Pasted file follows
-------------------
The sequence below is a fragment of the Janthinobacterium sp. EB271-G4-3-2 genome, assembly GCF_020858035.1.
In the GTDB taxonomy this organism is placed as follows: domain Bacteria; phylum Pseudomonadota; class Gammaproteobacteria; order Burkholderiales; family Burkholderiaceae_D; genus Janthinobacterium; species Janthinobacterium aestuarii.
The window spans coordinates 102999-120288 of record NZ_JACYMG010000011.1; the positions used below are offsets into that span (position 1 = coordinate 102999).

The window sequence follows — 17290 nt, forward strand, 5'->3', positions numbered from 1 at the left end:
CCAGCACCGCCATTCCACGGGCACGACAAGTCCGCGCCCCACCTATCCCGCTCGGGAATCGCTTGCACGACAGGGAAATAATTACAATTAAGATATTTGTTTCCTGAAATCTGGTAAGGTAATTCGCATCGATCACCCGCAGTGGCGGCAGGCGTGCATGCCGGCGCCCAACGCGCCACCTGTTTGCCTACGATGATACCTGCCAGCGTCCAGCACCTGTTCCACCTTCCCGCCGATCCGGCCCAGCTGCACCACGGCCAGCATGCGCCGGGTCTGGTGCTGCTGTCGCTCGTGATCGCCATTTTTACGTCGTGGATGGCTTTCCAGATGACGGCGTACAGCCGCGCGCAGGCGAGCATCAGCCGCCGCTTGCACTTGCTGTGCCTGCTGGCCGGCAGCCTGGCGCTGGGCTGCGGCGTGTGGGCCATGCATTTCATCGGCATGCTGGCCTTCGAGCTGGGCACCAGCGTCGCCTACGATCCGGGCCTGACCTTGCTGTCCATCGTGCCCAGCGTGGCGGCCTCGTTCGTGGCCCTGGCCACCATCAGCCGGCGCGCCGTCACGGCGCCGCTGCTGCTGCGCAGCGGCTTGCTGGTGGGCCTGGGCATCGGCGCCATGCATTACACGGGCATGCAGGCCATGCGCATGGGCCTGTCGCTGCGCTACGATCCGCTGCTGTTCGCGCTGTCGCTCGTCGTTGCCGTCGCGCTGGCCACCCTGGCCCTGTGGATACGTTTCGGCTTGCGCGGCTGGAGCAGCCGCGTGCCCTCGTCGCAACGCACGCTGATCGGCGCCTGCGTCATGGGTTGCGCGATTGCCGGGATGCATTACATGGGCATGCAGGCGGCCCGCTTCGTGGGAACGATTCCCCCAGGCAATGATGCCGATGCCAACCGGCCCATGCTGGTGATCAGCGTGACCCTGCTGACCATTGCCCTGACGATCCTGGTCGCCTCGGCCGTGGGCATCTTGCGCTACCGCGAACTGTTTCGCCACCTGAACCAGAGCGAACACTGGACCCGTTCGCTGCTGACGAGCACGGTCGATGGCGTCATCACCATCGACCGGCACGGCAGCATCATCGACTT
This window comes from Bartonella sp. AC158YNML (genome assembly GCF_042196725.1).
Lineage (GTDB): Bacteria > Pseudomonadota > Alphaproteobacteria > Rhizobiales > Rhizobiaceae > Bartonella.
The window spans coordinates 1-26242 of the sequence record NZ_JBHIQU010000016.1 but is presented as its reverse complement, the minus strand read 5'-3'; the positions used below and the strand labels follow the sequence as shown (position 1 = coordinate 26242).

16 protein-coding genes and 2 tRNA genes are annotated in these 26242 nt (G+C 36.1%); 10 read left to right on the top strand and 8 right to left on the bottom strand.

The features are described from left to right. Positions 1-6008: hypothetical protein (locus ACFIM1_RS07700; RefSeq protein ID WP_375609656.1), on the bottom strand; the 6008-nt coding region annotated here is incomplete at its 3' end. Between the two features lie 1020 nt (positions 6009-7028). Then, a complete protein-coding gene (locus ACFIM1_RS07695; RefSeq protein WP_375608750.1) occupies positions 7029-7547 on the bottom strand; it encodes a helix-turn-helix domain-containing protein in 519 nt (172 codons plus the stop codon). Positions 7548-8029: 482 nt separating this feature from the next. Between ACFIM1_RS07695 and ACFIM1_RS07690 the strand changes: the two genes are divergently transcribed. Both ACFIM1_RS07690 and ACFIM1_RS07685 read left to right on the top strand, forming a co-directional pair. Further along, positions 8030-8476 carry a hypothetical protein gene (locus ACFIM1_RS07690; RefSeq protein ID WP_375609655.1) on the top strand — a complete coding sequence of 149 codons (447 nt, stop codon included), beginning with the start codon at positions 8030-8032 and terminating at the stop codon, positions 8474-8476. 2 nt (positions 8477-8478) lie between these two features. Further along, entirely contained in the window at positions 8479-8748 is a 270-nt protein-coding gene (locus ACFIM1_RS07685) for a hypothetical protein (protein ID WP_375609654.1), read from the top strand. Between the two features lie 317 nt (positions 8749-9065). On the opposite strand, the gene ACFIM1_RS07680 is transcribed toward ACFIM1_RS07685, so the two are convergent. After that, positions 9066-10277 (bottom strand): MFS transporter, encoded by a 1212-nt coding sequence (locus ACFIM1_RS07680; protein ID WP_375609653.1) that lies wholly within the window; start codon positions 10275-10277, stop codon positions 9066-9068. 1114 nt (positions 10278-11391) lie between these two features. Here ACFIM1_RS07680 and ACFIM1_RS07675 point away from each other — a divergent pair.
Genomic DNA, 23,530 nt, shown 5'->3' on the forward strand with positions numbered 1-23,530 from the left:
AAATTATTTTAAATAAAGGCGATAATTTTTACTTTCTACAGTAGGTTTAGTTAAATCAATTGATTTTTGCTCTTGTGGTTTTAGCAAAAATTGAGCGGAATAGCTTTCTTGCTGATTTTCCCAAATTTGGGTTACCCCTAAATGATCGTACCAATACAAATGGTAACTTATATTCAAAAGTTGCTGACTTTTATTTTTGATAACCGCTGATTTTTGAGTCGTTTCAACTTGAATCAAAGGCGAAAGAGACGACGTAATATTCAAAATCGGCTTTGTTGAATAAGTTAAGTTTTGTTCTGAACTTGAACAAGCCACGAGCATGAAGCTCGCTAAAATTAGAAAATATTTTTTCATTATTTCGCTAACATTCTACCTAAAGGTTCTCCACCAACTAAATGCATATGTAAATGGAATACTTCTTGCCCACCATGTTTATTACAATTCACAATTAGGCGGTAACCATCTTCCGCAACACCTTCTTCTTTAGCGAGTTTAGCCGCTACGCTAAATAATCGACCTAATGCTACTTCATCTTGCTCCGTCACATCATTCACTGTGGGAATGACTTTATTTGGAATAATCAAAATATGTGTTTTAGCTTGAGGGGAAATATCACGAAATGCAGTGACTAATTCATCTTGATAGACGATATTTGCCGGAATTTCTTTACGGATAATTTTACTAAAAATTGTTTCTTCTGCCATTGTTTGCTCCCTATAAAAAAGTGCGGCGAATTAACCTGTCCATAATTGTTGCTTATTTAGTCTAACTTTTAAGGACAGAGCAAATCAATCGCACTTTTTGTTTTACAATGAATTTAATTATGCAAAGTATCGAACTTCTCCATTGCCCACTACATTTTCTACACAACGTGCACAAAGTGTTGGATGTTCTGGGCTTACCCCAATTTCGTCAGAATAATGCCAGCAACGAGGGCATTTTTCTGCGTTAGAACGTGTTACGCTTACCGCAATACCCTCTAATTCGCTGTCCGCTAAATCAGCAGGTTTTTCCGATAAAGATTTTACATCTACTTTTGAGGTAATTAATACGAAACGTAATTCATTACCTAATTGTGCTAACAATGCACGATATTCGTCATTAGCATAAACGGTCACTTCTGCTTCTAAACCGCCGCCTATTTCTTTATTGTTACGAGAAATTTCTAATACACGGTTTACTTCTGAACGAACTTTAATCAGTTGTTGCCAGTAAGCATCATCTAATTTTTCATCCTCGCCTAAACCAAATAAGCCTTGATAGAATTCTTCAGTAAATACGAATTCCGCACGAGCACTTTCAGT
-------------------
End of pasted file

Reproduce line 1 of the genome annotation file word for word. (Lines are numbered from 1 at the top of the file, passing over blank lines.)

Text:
The sequence below is a fragment of the Janthinobacterium sp. EB271-G4-3-2 genome, assembly GCF_020858035.1.